The cooking method leaves chicken tikka prone to drying out, says Trivedi-Grenier; the idea to add a sauce with staples like cream, butter and tomato isn’t too revolutionary.

Another point of debate is the dish’s relatively mild taste. In an interview originally shared by AFP news, Aslam said the recipe was adapted from traditional cuisine “according to our customer’s taste.”

“Usually they don’t take hot curry,” he said of U.K. diners. “That’s why we cook it with yogurt and cream.”

In 2001, the U.K.’s foreign secretary, Robin Cook, said in a speech that chicken tikka masala is a “a true British national dish,” epitomizing “multiculturalism as a positive force for our economy and society.”


But to Trivedi-Grenier, the idea that chicken tikka masala was created solely to suit British people’s palates is “garish” when one considers the symbolism.

“How do you colonize and enslave an entire country for a century and then claim that one of their dishes is from your own country?”

Customers remember Aslam as a humble man and talented chef

Aslam, a man who shied away from attention, found a sense of purpose in exposing his customers to new flavors, said his nephew, Andleeb Ahmed.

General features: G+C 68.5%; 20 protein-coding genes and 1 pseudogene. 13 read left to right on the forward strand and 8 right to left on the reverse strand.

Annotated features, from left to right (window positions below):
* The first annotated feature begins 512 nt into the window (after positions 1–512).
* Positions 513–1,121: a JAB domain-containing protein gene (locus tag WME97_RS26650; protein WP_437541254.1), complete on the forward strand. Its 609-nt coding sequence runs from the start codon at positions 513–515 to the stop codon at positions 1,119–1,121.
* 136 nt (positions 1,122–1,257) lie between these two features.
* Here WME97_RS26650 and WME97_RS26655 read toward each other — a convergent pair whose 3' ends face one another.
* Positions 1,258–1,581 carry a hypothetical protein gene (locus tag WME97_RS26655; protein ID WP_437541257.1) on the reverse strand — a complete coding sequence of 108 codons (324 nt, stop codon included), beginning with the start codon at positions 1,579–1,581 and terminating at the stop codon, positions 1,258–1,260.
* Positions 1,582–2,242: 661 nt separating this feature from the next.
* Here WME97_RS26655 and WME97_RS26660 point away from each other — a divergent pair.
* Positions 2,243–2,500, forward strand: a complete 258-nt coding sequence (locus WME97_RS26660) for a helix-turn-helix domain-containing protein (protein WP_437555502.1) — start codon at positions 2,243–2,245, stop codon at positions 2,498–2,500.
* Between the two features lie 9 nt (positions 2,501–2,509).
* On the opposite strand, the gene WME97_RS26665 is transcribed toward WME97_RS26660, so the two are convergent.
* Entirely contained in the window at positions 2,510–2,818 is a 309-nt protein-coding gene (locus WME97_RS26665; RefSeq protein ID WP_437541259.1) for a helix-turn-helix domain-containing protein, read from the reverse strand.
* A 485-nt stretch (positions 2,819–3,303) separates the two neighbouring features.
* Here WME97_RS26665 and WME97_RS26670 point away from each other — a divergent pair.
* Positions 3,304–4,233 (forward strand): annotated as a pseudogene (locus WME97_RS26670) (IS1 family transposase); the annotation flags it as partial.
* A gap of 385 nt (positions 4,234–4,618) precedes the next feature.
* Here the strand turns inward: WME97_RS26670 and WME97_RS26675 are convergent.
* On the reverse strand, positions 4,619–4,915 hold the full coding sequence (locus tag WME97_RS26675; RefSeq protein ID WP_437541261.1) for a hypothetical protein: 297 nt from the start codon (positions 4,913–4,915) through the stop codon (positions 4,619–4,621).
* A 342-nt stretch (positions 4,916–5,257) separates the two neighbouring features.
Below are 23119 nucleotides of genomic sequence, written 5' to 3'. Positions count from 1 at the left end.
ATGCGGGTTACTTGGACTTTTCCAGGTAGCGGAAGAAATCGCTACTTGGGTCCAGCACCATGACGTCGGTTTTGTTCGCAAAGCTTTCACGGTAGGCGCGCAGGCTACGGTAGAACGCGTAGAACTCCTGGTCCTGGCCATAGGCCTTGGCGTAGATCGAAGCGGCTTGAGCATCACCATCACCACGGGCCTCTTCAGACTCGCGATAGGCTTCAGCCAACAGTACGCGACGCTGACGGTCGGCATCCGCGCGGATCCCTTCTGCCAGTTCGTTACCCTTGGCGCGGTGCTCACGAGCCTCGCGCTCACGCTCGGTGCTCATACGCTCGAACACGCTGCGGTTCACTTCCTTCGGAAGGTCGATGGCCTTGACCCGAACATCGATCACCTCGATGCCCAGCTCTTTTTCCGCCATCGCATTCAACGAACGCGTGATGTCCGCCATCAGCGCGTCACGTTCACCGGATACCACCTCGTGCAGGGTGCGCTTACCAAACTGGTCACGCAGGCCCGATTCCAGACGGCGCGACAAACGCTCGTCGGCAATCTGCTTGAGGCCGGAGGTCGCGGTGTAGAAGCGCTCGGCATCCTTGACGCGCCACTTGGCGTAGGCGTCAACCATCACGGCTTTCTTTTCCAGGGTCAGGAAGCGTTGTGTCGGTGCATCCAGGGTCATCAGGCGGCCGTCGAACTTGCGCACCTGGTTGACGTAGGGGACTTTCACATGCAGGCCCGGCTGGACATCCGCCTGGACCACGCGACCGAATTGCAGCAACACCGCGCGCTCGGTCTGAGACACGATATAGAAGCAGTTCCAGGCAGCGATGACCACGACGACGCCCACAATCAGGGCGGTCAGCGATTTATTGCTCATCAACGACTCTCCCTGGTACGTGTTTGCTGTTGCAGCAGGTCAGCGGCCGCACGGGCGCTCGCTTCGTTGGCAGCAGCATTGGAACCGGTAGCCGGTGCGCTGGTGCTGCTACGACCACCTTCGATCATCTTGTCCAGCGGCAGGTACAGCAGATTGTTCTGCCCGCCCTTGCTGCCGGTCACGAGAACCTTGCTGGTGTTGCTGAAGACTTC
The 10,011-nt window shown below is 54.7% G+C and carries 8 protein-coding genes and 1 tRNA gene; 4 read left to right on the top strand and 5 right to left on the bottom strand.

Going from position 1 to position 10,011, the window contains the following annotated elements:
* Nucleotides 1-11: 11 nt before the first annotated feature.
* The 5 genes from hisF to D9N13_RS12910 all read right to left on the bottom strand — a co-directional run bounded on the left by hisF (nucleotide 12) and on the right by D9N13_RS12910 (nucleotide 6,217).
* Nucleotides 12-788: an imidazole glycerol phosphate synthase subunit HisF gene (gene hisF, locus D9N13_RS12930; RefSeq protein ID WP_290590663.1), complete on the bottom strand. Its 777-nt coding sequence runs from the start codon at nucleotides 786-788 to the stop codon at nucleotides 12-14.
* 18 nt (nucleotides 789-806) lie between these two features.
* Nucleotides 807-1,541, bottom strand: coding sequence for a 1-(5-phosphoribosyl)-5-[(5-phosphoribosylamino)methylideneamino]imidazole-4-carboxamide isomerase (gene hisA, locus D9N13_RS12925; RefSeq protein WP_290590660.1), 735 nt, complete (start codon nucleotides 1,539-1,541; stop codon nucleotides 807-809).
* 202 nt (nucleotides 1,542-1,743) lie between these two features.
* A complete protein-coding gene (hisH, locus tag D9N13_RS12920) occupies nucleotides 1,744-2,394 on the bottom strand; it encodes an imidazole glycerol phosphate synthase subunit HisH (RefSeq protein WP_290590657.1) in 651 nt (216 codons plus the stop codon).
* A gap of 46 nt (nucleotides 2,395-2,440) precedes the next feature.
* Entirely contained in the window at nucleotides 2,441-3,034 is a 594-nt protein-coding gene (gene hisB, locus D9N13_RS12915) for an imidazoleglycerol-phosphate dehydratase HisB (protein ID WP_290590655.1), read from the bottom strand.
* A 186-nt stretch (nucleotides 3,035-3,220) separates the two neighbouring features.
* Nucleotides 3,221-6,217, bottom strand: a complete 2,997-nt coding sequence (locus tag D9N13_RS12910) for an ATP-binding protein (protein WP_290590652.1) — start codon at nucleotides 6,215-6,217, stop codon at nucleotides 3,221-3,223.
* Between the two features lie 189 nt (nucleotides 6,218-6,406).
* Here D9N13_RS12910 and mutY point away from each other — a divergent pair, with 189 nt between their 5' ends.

“He was actually serving customers until the end of his life,” Ahmed said. “That was his passion. That was what he loved doing.”

Around the world, those who’ve dined at Shish Mahal are remembering Aslam as kind and talented, and someone who helped expand their culinary sensibilities.


“I tasted my first curry in the Shish Mahal in 1967 and continued to enjoy them during my student days and beyond,” tweeted a former Scottish member of parliament.

Vijay Prashad, an international journalist, wrote that, to say the addition of chicken tikka masala has benefited many menus, is “controversial,” but the food is undeniably good.

“Naans down in [Aslam’s] honor,” he added.

Ironically, when it came to his own taste preferences, Aslam ranked chicken tikka masala fairly low, his nephew said.

“The chefs would make a very traditional curry for him. He’d eat it at lunch every day,” Ahmed explained.


“He’d only have chicken tikka masala when guests were over.”

Copyright 2023 NPR. To see more, visit NPR.

Transcript :